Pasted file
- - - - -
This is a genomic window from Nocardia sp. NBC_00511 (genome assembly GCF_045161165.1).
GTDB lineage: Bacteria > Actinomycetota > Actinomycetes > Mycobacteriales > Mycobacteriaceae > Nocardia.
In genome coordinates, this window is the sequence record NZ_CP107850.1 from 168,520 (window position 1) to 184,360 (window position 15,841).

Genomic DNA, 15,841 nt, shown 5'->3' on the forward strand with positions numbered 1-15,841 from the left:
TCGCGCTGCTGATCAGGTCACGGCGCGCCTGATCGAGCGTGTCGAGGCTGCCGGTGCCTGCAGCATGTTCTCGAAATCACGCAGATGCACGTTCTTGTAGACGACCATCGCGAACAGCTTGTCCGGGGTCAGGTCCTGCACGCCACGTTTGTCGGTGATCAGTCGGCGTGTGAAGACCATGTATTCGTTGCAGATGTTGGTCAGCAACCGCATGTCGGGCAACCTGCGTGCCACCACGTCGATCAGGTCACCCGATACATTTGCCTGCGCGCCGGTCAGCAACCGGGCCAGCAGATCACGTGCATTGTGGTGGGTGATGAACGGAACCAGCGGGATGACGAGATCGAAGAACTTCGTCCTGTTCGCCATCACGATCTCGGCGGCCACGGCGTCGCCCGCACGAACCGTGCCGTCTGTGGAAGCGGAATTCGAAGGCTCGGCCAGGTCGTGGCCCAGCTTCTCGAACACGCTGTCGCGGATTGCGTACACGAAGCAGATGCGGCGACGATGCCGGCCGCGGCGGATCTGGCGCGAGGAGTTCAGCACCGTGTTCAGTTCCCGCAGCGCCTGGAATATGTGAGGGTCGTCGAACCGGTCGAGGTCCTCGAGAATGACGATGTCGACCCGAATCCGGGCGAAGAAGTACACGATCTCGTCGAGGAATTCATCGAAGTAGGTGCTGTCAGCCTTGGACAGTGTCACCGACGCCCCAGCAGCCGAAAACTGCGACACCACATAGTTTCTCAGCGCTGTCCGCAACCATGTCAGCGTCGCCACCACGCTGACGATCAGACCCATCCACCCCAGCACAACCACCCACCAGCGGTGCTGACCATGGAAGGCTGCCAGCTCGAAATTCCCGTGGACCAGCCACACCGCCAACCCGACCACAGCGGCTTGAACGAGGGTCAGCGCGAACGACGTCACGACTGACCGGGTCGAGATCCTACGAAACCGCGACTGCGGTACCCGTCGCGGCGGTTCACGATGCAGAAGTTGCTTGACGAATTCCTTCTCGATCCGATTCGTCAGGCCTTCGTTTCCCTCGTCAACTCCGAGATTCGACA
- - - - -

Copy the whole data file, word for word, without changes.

This is a genomic window from Nocardia sp. NBC_00511 (genome assembly GCF_045161165.1).
GTDB lineage: Bacteria > Actinomycetota > Actinomycetes > Mycobacteriales > Mycobacteriaceae > Nocardia.
In genome coordinates, this window is the sequence record NZ_CP107850.1 from 168,520 (window position 1) to 184,360 (window position 15,841).

Genomic DNA, 15,841 nt, shown 5'->3' on the forward strand with positions numbered 1-15,841 from the left:
TCGCGCTGCTGATCAGGTCACGGCGCGCCTGATCGAGCGTGTCGAGGCTGCCGGTGCCTGCAGCATGTTCTCGAAATCACGCAGATGCACGTTCTTGTAGACGACCATCGCGAACAGCTTGTCCGGGGTCAGGTCCTGCACGCCACGTTTGTCGGTGATCAGTCGGCGTGTGAAGACCATGTATTCGTTGCAGATGTTGGTCAGCAACCGCATGTCGGGCAACCTGCGTGCCACCACGTCGATCAGGTCACCCGATACATTTGCCTGCGCGCCGGTCAGCAACCGGGCCAGCAGATCACGTGCATTGTGGTGGGTGATGAACGGAACCAGCGGGATGACGAGATCGAAGAACTTCGTCCTGTTCGCCATCACGATCTCGGCGGCCACGGCGTCGCCCGCACGAACCGTGCCGTCTGTGGAAGCGGAATTCGAAGGCTCGGCCAGGTCGTGGCCCAGCTTCTCGAACACGCTGTCGCGGATTGCGTACACGAAGCAGATGCGGCGACGATGCCGGCCGCGGCGGATCTGGCGCGAGGAGTTCAGCACCGTGTTCAGTTCCCGCAGCGCCTGGAATATGTGAGGGTCGTCGAACCGGTCGAGGTCCTCGAGAATGACGATGTCGACCCGAATCCGGGCGAAGAAGTACACGATCTCGTCGAGGAATTCATCGAAGTAGGTGCTGTCAGCCTTGGACAGTGTCACCGACGCCCCAGCAGCCGAAAACTGCGACACCACATAGTTTCTCAGCGCTGTCCGCAACCATGTCAGCGTCGCCACCACGCTGACGATCAGACCCATCCACCCCAGCACAACCACCCACCAGCGGTGCTGACCATGGAAGGCTGCCAGCTCGAAATTCCCGTGGACCAGCCACACCGCCAACCCGACCACAGCGGCTTGAACGAGGGTCAGCGCGAACGACGTCACGACTGACCGGGTCGAGATCCTACGAAACCGCGACTGCGGTACCCGTCGCGGCGGTTCACGATGCAGAAGTTGCTTGACGAATTCCTTCTCGATCCGATTCGTCAGGCCTTCGTTTCCCTCGTCAACTCCGAGATTCGACA